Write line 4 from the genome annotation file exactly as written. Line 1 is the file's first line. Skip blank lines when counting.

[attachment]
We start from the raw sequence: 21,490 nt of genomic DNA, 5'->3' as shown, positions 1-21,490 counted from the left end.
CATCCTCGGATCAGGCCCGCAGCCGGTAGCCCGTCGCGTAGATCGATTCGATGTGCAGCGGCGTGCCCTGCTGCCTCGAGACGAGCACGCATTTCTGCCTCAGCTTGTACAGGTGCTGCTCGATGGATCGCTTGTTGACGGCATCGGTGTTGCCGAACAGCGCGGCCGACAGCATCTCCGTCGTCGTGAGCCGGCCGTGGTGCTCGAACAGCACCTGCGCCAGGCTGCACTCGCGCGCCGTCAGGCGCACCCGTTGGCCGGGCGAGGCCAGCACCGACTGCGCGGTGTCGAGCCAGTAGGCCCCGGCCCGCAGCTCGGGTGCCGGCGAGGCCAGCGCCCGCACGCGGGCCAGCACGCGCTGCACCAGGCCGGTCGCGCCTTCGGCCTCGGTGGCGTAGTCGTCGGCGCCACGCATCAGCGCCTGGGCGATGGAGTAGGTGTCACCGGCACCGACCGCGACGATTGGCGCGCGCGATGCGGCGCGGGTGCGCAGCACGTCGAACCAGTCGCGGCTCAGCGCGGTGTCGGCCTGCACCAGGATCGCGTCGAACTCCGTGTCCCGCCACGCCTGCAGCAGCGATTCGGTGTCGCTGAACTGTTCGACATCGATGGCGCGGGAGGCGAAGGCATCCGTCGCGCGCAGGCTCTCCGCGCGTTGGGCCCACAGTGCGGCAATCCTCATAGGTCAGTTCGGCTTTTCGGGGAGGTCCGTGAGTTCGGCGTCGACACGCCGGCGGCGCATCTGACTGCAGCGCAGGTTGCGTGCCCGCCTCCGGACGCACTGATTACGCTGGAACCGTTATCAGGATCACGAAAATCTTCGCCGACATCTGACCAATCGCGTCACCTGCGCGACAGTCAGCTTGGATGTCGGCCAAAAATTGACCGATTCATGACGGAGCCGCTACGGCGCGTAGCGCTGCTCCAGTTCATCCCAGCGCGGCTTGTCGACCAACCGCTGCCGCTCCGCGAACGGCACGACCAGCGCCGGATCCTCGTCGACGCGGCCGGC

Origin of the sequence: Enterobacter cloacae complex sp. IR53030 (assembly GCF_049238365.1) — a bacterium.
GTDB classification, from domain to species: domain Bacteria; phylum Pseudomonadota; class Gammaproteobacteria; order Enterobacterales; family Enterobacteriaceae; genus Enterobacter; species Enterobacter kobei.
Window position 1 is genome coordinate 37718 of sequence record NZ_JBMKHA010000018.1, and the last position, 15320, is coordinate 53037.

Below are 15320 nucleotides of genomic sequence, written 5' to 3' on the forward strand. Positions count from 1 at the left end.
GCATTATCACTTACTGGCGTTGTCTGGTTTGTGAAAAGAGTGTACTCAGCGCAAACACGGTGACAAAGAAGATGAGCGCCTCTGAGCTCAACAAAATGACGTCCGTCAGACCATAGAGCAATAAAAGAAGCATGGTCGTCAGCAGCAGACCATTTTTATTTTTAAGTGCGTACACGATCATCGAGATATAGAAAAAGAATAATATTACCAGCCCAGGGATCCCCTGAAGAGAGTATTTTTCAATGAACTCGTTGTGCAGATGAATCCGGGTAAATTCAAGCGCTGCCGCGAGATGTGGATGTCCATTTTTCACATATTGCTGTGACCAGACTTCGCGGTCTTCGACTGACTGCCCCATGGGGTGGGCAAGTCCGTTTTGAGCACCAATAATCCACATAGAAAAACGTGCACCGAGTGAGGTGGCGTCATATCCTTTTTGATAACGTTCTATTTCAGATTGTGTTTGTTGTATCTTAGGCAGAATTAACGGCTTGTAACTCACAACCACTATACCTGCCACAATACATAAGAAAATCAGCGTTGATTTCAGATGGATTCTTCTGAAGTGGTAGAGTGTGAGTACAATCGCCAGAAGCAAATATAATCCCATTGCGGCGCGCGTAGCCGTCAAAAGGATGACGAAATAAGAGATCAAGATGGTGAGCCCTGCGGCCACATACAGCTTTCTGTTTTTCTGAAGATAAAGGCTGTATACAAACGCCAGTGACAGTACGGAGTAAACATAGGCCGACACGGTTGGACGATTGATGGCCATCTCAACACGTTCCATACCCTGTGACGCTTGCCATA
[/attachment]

GTDB classification, from domain to species: domain Bacteria; phylum Pseudomonadota; class Gammaproteobacteria; order Enterobacterales; family Enterobacteriaceae; genus Enterobacter; species Enterobacter kobei.